Sunday, May 10, 2009

Energy: should we get more buckets, or plug the leak?

An energy analogy:

A boat is sinking. Water inside is rising faster than the buckets and pumps can remove it.

One response: “We need more buckets and pumps.”

Another: We can't pump forever. We need to plug the leak.

Think about energy that way.

The rising water is energy demand. It's incessant, and it's rising.

The buckets and pumps are the sources of energy needed to meet that demand. The supply side of this scenario suggests you could put more people on the bucket line (more power plants), but that's ancient technology and it has its downside (people get tired; fossil fuels exacerbate climate change). You could bring solar and wind-powered pumps online.

The other alternative is the demand side. How to plug the leak/reduce the demand? One way is to cut your use; change your lifestyle. But the elephant in this room is efficiency. Keep the standard of living you have, but use less power to do it. Or another way of looking at it: Suck more useful work out of every piece of energy you pay for.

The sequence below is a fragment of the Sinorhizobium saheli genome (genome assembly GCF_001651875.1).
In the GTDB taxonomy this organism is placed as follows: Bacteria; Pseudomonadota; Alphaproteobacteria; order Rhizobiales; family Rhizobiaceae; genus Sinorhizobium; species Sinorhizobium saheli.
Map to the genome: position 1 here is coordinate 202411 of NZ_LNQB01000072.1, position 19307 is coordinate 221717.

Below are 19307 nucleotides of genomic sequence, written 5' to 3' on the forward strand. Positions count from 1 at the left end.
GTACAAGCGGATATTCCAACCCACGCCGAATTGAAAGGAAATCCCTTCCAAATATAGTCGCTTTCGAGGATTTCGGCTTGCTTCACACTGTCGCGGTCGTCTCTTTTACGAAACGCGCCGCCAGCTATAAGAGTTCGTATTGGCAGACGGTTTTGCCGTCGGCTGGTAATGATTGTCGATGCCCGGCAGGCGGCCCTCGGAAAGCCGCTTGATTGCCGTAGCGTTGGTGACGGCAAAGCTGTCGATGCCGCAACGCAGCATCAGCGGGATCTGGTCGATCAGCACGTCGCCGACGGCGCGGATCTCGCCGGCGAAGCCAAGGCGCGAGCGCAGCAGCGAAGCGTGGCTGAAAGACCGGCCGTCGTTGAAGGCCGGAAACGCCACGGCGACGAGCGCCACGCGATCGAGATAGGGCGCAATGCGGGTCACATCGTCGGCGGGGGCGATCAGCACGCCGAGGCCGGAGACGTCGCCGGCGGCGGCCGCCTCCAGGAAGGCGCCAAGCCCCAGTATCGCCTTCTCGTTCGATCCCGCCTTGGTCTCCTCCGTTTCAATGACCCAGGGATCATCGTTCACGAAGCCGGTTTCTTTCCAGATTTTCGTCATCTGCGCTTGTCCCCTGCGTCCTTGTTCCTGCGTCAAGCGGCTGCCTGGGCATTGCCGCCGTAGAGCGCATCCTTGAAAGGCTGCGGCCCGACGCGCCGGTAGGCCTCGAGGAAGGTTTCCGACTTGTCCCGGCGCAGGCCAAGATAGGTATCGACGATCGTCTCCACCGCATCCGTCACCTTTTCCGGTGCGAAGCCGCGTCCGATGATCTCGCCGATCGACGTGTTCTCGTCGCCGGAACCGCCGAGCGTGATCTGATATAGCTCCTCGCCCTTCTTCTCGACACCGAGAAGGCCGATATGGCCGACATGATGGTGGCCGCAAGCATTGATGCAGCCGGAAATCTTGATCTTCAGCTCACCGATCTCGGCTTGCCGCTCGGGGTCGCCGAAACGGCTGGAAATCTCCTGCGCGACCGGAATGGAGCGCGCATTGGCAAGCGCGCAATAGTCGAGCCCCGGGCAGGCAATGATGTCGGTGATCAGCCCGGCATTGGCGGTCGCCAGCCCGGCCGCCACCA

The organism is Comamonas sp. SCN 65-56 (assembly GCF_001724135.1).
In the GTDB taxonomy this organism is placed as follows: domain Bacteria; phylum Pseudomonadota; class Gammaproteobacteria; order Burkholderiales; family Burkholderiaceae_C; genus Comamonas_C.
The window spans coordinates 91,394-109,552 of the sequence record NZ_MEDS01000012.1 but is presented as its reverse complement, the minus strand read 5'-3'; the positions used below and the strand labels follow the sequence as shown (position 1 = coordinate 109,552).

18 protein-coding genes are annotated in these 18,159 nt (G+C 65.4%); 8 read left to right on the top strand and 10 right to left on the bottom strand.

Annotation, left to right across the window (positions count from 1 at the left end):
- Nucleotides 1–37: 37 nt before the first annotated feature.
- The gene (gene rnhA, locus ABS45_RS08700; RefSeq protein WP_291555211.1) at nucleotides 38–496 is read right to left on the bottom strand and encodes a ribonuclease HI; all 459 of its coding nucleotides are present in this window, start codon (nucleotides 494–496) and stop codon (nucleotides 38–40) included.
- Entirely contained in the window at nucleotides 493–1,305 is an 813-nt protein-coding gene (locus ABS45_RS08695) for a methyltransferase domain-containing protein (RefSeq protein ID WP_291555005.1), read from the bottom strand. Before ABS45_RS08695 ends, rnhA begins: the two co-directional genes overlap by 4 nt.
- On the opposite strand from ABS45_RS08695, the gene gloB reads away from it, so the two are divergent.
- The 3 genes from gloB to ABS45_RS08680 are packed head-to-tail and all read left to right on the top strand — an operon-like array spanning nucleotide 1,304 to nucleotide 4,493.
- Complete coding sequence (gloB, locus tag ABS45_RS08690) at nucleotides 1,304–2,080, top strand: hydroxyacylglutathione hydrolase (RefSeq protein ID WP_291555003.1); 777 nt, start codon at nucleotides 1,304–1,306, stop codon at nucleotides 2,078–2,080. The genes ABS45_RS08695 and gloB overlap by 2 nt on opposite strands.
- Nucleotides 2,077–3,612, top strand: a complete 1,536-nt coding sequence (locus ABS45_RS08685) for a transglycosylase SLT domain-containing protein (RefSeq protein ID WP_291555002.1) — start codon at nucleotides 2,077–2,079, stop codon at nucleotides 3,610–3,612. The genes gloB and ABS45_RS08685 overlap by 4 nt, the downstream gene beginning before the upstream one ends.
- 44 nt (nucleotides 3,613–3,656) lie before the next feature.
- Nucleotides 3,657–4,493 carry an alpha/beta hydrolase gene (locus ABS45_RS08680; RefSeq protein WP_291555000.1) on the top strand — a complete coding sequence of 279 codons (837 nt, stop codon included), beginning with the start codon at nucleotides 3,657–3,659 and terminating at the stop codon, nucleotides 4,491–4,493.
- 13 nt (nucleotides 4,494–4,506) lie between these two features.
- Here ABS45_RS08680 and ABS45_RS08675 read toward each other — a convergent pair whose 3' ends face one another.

It's not just something that the major economies can afford.

“The economic case for improving demand-side efficiency is strong. Using solely existing technologies that pay for themselves in future energy savings, consumers and businesses in developing countries could secure savings of an estimated $600 billion a year by 2020. Far from costing money, investing in energy productivity generates energy savings that could ramp up to $600 billion annually by 2020 across all developing regions. Because of their positive returns, energy-efficiency investments are also the cheapest way to meet growing energy needs,” says the McKinsey Global Institute (

Produce the light you need with fixtures that use a quarter the power. Drive cars that get double or quadruple the fuel economy. Cool your food with the most efficient refrigerators possible. Insulate buildings and improve designs to remove the need to cool or heat them.

“Energy efficiency is by far the biggest low-carbon resource available — and it is as limitless as wind, PV, and solar baseload. It is also the cheapest power you can buy, by far,” writes Climate Progress, the climate science blog, which has lots more on climate issues than we're able to cover. (

© Jan TenBruggencate 2009

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